“I use ‘disruptive’ in both its good and bad connotations. Disruptive scientific and technological progress is not to me inherently good or inherently evil. But its arc is for us to shape. Technology’s progress is furthermore in my judgment unstoppable. But it is quite incorrect that it unfolds inexorably according to its own internal logic and the laws of nature.”
Recanati-Kaplan Fellows share their professional experiences from Afghanistan to Paris and discuss the role of women in intelligence. From uncovering Benedict Arnold to providing actionable intelligence on Abu Musab al-Zarqawi, the role of women continues to change in a dynamic, threat-rich world.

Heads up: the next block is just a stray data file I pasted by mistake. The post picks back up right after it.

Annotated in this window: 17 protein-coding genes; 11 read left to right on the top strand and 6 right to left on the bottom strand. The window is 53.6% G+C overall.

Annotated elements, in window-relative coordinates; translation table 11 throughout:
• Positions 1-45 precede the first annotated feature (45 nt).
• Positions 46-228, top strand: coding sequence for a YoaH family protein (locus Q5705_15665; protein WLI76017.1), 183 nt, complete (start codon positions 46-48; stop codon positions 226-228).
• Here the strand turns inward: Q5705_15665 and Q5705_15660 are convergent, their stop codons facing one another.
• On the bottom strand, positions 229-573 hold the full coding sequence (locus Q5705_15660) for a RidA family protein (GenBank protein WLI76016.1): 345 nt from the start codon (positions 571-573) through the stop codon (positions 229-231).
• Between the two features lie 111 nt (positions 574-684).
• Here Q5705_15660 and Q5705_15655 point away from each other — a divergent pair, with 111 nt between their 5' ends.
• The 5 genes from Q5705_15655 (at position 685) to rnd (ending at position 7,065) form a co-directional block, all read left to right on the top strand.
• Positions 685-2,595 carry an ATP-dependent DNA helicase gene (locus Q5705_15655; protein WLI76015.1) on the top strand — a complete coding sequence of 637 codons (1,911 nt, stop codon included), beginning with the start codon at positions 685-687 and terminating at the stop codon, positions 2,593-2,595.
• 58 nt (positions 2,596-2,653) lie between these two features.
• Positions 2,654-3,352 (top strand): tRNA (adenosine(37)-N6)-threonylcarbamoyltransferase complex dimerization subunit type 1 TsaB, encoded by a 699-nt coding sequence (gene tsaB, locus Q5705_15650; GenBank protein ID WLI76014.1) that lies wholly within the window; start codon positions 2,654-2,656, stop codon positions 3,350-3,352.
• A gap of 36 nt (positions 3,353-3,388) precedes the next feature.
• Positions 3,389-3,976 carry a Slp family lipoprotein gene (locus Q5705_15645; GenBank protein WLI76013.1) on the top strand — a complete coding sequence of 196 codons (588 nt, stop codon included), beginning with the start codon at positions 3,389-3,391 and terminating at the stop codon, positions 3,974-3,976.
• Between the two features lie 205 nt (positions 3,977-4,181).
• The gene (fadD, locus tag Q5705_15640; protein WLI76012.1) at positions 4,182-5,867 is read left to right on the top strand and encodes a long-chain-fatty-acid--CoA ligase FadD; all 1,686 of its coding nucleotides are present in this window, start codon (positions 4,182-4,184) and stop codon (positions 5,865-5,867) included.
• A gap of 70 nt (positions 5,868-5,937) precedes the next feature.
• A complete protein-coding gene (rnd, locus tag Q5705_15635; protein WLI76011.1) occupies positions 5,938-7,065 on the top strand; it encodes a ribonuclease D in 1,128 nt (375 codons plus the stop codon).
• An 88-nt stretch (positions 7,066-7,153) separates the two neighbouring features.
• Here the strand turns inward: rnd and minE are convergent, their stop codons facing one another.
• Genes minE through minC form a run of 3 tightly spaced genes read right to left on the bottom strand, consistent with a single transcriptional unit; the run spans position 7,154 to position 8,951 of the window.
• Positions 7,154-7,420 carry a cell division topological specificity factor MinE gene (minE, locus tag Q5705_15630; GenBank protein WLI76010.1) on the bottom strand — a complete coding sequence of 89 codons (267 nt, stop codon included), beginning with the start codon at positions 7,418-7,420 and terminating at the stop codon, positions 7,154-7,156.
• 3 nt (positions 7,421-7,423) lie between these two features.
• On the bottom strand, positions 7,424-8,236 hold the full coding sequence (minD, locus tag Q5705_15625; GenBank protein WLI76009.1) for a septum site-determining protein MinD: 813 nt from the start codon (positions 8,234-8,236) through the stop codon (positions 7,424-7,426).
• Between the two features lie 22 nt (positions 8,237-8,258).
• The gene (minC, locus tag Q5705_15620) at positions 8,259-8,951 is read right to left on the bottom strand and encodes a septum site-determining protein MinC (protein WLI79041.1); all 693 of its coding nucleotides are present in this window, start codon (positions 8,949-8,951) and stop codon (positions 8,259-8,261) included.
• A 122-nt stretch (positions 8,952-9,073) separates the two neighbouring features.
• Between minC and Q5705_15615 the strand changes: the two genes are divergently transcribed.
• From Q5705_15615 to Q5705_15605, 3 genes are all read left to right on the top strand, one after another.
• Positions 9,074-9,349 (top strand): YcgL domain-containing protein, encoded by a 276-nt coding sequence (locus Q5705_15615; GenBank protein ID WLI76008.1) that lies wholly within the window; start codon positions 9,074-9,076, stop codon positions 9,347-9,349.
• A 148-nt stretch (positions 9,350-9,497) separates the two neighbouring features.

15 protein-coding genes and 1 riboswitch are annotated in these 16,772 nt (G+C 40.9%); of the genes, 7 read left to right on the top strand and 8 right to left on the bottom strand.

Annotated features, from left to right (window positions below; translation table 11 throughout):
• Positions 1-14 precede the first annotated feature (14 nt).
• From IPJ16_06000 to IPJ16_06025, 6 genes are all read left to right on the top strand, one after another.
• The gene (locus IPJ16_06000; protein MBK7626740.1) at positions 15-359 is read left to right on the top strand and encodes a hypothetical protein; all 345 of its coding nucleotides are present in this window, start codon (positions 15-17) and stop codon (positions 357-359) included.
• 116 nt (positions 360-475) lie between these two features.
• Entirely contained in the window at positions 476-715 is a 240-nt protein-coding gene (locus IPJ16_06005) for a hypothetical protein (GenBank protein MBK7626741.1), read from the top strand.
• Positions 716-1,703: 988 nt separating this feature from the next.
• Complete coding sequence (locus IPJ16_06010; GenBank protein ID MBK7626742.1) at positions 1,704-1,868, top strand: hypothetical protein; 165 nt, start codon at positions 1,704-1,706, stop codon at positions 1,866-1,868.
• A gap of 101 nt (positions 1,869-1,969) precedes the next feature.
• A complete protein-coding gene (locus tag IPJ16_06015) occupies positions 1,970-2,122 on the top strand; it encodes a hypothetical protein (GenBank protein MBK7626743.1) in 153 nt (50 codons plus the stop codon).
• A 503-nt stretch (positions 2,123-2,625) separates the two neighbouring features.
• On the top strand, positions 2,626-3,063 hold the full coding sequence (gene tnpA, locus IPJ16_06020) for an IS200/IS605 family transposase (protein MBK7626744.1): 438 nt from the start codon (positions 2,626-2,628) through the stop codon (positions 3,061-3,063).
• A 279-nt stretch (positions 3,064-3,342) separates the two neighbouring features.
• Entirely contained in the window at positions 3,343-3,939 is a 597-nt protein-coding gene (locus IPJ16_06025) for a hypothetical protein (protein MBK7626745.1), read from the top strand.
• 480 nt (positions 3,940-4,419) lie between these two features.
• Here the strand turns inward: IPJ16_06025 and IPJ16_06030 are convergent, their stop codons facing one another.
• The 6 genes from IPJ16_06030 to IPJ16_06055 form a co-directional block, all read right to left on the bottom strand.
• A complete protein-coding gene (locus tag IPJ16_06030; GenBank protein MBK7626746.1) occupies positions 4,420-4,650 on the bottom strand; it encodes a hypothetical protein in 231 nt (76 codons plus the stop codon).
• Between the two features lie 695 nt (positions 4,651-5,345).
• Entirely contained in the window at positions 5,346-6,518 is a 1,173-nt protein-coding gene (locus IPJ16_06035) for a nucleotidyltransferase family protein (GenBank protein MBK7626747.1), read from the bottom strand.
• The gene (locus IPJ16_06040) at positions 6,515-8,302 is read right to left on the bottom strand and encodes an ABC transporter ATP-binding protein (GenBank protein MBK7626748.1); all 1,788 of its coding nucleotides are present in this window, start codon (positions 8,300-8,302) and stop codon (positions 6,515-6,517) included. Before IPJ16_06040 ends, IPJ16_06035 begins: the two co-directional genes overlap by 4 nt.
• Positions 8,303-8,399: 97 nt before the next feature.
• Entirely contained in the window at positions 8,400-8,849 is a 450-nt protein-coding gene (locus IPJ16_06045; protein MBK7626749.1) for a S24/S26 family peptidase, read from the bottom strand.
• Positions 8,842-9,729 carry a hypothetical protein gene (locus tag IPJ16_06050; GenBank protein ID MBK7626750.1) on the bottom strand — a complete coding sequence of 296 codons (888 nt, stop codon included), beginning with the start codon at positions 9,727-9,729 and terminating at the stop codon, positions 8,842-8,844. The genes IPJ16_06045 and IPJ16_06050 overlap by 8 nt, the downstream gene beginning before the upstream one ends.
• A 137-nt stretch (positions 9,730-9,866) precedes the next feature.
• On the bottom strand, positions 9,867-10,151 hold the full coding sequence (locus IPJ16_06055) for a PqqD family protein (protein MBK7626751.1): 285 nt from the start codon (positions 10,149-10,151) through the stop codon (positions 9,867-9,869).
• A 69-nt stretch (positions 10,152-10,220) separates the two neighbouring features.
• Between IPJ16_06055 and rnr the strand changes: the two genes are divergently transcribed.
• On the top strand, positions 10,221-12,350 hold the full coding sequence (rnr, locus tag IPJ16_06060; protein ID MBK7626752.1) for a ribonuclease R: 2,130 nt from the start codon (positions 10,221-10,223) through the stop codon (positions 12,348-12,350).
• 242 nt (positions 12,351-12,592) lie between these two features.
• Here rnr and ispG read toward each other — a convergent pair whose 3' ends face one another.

Cynthia Epler is a Recanati-Kaplan Fellow from DIA where she serves as an expert on irregular warfare, systems targeting, and Islam in the Middle East and South Asia. She completed six deployments earning accolades as the advisor to the Commander of Allied Forces Afghanistan and most recently, enabled military operations countering ISIS. She earned her masters at the University of St. Andrews, while working for the Center for the Study of Political Violence and Terrorism. After graduating from Michigan, she taught overseas under the Fulbright program.
Cécile Caplin joined the French government 12 years ago as a political analyst on Afghanistan. Cécile served in the French Embassy in Kabul for a year and three years in Caracas, Venezuela. Cécile became adviser on Asia and the Americas. She holds a degree in political sciences and earned a master degree in international administration at the university Pantheon Assas in Paris. She speaks fluently French, English, Spanish and Italian.